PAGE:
We’ve said it before and we will say it again: graphene is here to stay. This time researchers of the Monash University Department of Materials Engineering seem to have lived up to one of graphene’s long due promises: an extremely fast charging battery. And all they had to do was add some water to the mix.
In some instances the potential of graphene has already proven to be more readily attainable by combining it with other materials like molybdenum. One of the obstacles that have been troubling researchers is the stacking of several graphene sheets, thus creating usable macrostructures. When stacked, the separate graphene sheets immediately bond together, reforming into graphite and losing its’ remarkable properties.
Stacking graphene sheets
But now, the Monash University’s research team has found a way to stack separate graphene sheets ‘simply’ by adding water. The water provides repulsive forces between the sheets and prevents re-stacking. This moist graphene or graphene gel retains all of graphene’s properties and makes it usable for creating macrostructures.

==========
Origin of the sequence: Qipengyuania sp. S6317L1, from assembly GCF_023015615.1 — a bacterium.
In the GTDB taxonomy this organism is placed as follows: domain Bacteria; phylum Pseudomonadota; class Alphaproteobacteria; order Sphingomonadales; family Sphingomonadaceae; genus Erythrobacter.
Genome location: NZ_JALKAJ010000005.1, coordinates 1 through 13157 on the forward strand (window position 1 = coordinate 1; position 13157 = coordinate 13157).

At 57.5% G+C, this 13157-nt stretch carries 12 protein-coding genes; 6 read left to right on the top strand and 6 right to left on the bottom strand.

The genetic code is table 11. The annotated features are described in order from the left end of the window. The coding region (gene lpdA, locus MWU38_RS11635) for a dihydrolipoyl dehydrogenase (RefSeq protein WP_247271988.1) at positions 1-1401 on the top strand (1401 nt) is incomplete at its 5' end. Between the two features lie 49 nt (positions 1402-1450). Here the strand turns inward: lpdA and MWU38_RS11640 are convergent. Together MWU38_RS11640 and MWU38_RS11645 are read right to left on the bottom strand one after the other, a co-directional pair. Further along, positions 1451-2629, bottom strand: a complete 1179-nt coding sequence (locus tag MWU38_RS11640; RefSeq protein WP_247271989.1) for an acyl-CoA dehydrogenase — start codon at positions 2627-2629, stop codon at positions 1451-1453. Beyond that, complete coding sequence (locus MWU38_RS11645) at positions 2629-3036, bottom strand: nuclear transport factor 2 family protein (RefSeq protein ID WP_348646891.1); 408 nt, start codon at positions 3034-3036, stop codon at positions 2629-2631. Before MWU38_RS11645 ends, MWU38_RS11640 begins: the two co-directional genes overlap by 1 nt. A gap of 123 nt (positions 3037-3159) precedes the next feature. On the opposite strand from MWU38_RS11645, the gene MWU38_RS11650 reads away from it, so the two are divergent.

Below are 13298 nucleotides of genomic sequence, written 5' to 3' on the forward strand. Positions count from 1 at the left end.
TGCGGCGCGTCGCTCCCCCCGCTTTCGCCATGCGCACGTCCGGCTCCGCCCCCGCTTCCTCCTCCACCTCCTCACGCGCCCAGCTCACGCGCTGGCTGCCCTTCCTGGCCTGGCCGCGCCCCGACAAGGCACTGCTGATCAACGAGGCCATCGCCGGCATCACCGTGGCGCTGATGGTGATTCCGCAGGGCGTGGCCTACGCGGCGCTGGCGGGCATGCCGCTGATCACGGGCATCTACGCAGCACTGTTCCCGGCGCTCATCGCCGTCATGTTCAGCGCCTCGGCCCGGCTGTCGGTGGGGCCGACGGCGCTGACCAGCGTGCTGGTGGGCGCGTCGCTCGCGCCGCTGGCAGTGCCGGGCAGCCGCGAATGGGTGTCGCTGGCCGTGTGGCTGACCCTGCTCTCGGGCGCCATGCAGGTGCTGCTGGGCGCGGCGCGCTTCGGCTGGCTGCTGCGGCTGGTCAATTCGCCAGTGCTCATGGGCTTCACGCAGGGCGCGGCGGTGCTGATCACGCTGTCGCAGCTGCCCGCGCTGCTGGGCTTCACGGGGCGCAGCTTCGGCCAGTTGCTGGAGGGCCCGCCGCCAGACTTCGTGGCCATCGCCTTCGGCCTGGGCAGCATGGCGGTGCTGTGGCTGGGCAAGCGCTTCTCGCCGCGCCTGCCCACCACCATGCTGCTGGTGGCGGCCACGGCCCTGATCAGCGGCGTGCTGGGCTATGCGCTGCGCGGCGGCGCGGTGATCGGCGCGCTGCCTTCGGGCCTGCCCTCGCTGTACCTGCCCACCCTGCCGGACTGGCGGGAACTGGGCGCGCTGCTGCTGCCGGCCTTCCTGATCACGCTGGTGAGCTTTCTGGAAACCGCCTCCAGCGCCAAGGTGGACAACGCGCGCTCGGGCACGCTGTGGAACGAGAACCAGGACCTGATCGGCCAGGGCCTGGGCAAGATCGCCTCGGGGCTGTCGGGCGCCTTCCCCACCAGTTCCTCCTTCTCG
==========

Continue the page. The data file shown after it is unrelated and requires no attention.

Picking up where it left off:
More efficient and cheaper
This development brings the creation of an energy storage system within arm’s reach that is as effective as lithium ion batteries but can be recharged in seconds and has an almost indefinite lifespan. And what is even better is that it is made of two readily available materials. So with graphene production getting easier and cheaper by the day, the super batteries might not only be more efficient, but also cheaper, in production anyway.
The battery will not only open up ways for the development of consumer products like mobile phones or electric cars, but is also invaluable for the future viability of electricity from renewable resources.
© Jorn van Dooren | www.bitsofscience.org